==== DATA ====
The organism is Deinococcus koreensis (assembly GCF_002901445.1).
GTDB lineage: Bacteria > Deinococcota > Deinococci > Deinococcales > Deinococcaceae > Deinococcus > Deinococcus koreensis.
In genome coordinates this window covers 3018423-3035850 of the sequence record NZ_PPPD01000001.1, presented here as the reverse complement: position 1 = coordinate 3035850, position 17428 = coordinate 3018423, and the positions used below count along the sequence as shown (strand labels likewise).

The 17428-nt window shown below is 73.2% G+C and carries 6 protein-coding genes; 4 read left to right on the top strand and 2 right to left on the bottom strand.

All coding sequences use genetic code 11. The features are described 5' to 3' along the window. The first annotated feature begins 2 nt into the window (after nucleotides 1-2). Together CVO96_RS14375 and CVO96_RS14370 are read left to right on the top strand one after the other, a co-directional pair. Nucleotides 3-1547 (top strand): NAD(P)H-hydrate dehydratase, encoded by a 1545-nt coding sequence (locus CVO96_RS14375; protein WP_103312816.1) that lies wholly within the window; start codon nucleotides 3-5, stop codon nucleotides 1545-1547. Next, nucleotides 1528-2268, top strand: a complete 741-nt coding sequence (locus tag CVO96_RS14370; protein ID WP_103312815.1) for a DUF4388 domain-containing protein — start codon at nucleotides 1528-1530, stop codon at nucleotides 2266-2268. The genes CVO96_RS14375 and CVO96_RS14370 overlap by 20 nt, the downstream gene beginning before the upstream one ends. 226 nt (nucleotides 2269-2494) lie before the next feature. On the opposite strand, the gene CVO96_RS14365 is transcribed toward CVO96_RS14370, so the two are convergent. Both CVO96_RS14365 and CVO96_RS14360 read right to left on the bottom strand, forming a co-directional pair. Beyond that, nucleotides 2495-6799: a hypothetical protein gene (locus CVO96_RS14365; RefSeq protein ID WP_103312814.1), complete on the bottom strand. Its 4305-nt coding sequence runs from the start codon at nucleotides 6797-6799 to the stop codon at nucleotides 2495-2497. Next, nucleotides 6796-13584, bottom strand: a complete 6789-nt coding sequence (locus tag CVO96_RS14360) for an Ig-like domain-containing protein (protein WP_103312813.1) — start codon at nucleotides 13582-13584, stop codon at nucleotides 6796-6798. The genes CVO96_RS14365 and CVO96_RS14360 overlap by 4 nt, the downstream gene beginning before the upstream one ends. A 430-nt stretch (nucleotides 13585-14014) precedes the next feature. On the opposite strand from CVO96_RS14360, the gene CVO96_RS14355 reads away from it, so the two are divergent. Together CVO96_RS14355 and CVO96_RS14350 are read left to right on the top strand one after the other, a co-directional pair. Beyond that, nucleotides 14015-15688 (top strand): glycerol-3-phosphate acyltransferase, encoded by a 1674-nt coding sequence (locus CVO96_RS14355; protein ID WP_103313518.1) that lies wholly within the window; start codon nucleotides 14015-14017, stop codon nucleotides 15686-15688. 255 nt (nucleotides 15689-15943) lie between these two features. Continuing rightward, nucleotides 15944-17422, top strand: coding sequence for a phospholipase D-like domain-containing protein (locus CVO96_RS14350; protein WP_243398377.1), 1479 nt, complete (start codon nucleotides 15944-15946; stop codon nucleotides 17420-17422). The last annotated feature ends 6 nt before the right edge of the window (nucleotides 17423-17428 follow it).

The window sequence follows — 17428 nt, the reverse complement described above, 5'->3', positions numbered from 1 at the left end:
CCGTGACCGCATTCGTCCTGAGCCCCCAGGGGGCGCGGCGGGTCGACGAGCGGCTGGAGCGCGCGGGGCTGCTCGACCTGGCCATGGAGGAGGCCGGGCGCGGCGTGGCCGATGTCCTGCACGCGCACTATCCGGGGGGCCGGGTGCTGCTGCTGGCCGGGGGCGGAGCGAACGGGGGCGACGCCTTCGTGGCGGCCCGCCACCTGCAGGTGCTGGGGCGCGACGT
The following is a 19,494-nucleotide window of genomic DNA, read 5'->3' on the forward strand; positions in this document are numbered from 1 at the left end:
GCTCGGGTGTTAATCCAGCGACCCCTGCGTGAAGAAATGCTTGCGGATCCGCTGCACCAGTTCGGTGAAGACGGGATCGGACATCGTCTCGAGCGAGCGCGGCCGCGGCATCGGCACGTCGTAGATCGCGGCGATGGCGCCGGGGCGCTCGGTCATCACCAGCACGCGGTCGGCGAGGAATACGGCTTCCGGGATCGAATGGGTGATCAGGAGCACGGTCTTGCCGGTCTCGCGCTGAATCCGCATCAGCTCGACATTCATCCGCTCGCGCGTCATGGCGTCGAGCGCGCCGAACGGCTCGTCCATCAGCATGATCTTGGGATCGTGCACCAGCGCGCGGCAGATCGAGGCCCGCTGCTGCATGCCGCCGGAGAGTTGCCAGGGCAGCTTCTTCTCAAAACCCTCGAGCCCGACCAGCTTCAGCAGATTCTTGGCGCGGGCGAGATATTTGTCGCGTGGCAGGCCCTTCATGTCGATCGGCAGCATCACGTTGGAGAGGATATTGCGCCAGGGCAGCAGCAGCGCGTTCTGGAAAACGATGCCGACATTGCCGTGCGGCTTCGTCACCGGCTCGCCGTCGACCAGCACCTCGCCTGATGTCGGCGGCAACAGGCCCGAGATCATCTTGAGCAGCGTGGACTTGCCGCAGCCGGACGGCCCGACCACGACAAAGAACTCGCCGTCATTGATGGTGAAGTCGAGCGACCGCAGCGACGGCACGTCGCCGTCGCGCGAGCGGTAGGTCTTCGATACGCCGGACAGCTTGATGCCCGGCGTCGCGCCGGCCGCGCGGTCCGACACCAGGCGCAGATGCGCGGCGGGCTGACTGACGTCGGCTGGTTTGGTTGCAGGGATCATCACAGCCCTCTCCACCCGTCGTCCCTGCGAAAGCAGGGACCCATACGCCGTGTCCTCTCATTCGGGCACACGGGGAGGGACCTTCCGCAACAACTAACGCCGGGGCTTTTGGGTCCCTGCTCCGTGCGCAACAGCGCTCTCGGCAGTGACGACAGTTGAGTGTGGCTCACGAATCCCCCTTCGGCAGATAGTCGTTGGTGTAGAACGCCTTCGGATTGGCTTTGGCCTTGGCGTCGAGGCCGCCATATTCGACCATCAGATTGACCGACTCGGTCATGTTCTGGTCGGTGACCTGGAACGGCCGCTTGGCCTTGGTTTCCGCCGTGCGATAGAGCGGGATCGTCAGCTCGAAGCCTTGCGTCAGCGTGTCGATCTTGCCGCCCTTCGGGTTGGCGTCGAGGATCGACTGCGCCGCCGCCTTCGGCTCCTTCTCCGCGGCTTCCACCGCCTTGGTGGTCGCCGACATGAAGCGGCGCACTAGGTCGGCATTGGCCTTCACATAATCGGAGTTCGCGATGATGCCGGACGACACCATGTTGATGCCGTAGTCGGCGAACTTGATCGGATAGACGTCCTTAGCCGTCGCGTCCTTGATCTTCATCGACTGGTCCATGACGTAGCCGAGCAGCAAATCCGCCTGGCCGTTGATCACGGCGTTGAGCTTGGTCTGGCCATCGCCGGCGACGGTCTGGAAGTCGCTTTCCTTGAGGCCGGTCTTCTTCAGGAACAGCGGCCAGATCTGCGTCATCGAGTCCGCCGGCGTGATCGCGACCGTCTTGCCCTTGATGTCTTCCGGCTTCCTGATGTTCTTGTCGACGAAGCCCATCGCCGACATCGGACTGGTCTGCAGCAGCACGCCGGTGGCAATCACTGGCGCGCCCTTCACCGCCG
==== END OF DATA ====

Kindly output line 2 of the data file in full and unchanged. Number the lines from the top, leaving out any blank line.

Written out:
GTDB lineage: Bacteria > Deinococcota > Deinococci > Deinococcales > Deinococcaceae > Deinococcus > Deinococcus koreensis.